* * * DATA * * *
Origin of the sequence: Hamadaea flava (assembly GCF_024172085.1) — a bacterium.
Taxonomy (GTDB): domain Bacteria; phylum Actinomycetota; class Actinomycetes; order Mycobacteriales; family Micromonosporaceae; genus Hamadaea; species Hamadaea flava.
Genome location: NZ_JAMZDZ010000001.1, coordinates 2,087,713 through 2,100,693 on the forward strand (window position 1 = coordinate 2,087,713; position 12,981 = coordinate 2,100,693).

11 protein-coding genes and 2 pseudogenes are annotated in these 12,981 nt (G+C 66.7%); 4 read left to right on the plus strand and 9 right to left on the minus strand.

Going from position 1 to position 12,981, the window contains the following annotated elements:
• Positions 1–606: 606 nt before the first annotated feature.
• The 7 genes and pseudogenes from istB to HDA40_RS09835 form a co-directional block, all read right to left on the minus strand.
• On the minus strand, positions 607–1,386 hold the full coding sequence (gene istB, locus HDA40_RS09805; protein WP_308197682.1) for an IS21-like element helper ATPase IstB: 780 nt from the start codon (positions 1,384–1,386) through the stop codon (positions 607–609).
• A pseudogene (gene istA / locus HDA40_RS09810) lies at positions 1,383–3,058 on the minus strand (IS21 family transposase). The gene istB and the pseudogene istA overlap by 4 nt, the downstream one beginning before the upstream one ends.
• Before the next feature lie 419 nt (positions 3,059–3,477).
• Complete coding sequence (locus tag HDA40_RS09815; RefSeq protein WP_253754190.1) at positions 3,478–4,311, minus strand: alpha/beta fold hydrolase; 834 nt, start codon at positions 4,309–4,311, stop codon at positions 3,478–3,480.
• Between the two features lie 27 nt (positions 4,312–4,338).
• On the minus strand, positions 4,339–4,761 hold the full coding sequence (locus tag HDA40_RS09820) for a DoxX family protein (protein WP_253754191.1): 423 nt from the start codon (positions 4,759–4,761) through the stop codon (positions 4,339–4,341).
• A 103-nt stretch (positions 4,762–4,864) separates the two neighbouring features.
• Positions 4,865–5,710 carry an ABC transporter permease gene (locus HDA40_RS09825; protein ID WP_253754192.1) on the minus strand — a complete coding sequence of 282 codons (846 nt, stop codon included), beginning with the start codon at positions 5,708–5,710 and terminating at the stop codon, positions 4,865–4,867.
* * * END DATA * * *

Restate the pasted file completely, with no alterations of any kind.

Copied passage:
Origin of the sequence: Hamadaea flava (assembly GCF_024172085.1) — a bacterium.
Taxonomy (GTDB): domain Bacteria; phylum Actinomycetota; class Actinomycetes; order Mycobacteriales; family Micromonosporaceae; genus Hamadaea; species Hamadaea flava.
Genome location: NZ_JAMZDZ010000001.1, coordinates 2,087,713 through 2,100,693 on the forward strand (window position 1 = coordinate 2,087,713; position 12,981 = coordinate 2,100,693).

11 protein-coding genes and 2 pseudogenes are annotated in these 12,981 nt (G+C 66.7%); 4 read left to right on the plus strand and 9 right to left on the minus strand.

Going from position 1 to position 12,981, the window contains the following annotated elements:
• Positions 1–606: 606 nt before the first annotated feature.
• The 7 genes and pseudogenes from istB to HDA40_RS09835 form a co-directional block, all read right to left on the minus strand.
• On the minus strand, positions 607–1,386 hold the full coding sequence (gene istB, locus HDA40_RS09805; protein WP_308197682.1) for an IS21-like element helper ATPase IstB: 780 nt from the start codon (positions 1,384–1,386) through the stop codon (positions 607–609).
• A pseudogene (gene istA / locus HDA40_RS09810) lies at positions 1,383–3,058 on the minus strand (IS21 family transposase). The gene istB and the pseudogene istA overlap by 4 nt, the downstream one beginning before the upstream one ends.
• Before the next feature lie 419 nt (positions 3,059–3,477).
• Complete coding sequence (locus tag HDA40_RS09815; RefSeq protein WP_253754190.1) at positions 3,478–4,311, minus strand: alpha/beta fold hydrolase; 834 nt, start codon at positions 4,309–4,311, stop codon at positions 3,478–3,480.
• Between the two features lie 27 nt (positions 4,312–4,338).
• On the minus strand, positions 4,339–4,761 hold the full coding sequence (locus tag HDA40_RS09820) for a DoxX family protein (protein WP_253754191.1): 423 nt from the start codon (positions 4,759–4,761) through the stop codon (positions 4,339–4,341).
• A 103-nt stretch (positions 4,762–4,864) separates the two neighbouring features.
• Positions 4,865–5,710 carry an ABC transporter permease gene (locus HDA40_RS09825; protein ID WP_253754192.1) on the minus strand — a complete coding sequence of 282 codons (846 nt, stop codon included), beginning with the start codon at positions 5,708–5,710 and terminating at the stop codon, positions 4,865–4,867.